Possum helps me make the bed.
Wendy is hiding under the bed again today. She purrs when we reach in and pet her, but she's still protesting the kitten's arrival. She can hear him crying through the door and she may have glimpsed a tiny paw reaching out from under it. I wonder if she's terrified of him, rather than jealous. He is just a fraction of her size and about as intimidating as baby bunny, but Wendy is easily spooked. I'm not sure what would be best for her at this point, so I think we'll humor her for a few more days. Eventually, we'll let her have a good look at him, in hopes that she'll realize he's no threat. But we'll try to do it on her schedule. She's going to the vet with Possum on Thursday night for their annual check-up, and that will be traumatic for her. It's going to be a tough week for poor Wendy.
Possum is taking the kitten in stride, being magnanimous about the time I spend in the office. He has seen me holding the little guy and responded with just a few slow, studied blinks, which I take to be a good sign. I'm lavishing him with even more attention than usual and he enjoys it as his due. When I'm here at my desk and he's lounging in his apartment [cat carrier] beside me, we exchange looks when we hear the kitten crying.
"It's crying again. What should we do?" I ask him.
"Don't look at me. I'm not allowed in there. This must be what purdah is like," he responds, crossing his paws and turning away. So I get up and see to the kitten, wondering how Possum learned what "purdah" is.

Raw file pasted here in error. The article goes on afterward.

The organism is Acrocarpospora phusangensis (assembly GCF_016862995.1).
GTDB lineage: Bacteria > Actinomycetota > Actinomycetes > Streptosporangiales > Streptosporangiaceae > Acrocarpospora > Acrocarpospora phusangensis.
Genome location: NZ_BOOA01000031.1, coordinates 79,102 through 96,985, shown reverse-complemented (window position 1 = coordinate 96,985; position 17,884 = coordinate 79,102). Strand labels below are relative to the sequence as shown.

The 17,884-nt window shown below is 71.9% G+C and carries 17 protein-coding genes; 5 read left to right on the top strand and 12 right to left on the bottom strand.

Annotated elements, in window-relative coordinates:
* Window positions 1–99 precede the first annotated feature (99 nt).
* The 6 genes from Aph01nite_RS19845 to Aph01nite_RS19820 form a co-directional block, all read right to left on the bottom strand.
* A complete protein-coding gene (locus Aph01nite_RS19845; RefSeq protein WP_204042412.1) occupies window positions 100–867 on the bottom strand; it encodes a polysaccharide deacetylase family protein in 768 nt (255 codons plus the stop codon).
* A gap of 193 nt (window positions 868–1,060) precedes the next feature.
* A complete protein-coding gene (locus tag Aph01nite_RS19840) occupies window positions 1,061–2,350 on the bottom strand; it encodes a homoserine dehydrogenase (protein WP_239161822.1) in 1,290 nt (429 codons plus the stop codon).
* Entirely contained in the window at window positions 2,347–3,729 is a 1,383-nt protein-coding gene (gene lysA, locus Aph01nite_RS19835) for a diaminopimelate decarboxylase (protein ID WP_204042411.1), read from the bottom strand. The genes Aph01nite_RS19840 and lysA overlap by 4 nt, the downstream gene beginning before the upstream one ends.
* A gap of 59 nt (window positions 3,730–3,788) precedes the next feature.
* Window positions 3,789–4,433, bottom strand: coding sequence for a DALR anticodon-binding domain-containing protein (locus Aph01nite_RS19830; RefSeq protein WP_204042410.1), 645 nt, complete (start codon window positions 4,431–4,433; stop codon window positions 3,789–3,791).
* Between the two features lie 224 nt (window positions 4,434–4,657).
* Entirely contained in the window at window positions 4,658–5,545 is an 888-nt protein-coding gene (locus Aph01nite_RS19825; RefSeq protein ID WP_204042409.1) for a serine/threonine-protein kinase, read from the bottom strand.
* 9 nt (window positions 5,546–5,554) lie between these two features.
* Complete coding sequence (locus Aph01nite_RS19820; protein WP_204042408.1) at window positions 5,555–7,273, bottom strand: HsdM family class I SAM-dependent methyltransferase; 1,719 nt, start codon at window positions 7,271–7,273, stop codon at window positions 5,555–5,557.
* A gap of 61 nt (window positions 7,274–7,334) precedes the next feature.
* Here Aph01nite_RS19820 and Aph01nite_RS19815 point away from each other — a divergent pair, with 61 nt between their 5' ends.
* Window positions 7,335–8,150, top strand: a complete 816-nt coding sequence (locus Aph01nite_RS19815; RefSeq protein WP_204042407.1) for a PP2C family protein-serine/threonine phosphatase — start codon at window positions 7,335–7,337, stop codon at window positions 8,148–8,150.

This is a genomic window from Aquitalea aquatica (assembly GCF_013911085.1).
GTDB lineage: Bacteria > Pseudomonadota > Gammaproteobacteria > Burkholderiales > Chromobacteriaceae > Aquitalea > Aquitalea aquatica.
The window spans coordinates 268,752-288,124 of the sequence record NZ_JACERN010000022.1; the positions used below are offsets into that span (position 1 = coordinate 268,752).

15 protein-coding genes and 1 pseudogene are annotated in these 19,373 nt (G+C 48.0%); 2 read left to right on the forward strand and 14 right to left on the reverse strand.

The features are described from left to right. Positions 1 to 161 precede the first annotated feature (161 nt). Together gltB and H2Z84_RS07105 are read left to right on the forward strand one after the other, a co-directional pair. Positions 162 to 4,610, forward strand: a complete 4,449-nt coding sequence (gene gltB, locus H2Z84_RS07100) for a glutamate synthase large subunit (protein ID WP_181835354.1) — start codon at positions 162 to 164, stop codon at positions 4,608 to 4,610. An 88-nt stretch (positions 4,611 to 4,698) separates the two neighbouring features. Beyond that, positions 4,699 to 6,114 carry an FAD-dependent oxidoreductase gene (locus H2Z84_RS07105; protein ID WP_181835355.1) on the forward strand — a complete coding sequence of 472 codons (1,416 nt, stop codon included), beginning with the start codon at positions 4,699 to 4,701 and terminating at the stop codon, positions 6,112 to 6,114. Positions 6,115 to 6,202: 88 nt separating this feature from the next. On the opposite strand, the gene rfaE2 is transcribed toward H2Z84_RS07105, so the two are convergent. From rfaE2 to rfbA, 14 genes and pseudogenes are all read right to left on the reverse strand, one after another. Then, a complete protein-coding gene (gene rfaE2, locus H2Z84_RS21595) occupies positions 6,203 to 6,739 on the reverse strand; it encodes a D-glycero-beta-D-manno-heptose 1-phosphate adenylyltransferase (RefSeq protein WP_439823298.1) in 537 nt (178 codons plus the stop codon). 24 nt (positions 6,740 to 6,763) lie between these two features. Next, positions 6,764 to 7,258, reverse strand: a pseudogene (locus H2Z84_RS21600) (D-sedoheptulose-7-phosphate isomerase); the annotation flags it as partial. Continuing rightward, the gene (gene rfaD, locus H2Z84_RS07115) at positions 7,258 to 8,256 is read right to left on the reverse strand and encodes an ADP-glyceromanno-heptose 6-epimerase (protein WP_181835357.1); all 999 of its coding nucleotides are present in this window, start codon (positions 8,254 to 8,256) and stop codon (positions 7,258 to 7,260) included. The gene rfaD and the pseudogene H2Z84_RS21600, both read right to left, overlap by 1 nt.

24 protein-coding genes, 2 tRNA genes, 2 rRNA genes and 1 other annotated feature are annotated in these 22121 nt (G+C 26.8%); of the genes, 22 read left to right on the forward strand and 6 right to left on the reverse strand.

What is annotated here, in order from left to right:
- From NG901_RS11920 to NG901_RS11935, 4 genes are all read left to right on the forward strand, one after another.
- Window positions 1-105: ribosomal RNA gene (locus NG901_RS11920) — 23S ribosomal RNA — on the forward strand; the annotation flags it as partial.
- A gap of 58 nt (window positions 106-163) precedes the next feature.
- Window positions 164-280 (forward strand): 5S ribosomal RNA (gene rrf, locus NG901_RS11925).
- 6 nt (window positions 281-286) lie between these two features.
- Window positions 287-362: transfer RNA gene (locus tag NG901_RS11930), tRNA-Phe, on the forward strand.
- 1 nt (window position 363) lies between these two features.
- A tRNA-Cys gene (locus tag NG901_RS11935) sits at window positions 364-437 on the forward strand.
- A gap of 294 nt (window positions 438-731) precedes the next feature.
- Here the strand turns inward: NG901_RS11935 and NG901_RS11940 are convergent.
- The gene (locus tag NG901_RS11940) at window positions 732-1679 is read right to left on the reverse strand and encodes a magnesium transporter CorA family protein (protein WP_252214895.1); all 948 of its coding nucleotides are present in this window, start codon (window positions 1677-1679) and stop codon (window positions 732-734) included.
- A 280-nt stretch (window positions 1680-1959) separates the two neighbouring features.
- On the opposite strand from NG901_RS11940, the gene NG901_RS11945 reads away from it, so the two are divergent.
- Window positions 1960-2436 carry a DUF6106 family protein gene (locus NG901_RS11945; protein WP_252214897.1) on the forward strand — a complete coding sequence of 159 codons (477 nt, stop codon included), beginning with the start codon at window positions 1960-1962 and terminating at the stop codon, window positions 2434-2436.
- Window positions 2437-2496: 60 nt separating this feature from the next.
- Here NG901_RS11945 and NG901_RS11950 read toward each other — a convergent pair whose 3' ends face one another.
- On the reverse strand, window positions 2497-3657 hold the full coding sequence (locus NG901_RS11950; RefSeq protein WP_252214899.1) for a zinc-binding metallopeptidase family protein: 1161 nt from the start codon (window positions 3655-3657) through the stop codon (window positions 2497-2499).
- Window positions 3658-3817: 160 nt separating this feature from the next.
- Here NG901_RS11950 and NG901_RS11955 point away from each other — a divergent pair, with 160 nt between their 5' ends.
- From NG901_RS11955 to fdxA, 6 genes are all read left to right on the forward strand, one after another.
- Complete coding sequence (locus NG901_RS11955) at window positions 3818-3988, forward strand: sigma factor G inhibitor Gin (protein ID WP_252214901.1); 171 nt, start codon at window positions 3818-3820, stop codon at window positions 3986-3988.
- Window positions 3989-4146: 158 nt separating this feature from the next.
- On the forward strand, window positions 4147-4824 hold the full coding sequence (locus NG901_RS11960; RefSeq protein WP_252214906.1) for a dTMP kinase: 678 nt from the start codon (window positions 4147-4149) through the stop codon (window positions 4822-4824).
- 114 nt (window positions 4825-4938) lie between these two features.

Possum and Wendy have polar-opposite views of life and it's been instructive for me to see how they react to the same situations in the same environment. Possum believes the world is his oyster. To him, the glass is always at least half full, of something delicious. He trusts us, and welcomes anything new that we offer him as Likely to Be Good.
Wendy is the worrier, convinced that something bad is always about to happen to her. She has been wrong 99.9% of the time (there were those ringworm baths and bad-tasting medications three years ago). But she thinks she's under siege almost all the time. For her, the glass is at least half empty, and the liquid is Poison. Why she's even refusing her favorite treats, like turkey breast, these days is beyond me, but it's typical of her to be skittish of everything. I don't think she was traumatized before she went to her foster home as a kitten; I might be wrong. She's been nurtured and loved since she was about eight weeks old, so I believe it's just be her nature. I know people like her, after all.
We all have choices. For much of my life, I was like Wendy, too worried about the future to enjoy the moment. Invariably, I was a nervous wreck over nothing. Now I try to be more like Possum, who is no fool, but chooses to dwell on good things rather than bad. Life is so much easier for the Possums of the world. They know that bad things eventually do happen, but until then, why put a damper on the good times?
What will the new kitten be like? So far, it looks like the glass will seem overflowing to him, and it's full of the feline equivalent of a chocolate malted milkshake. We're still working on his name....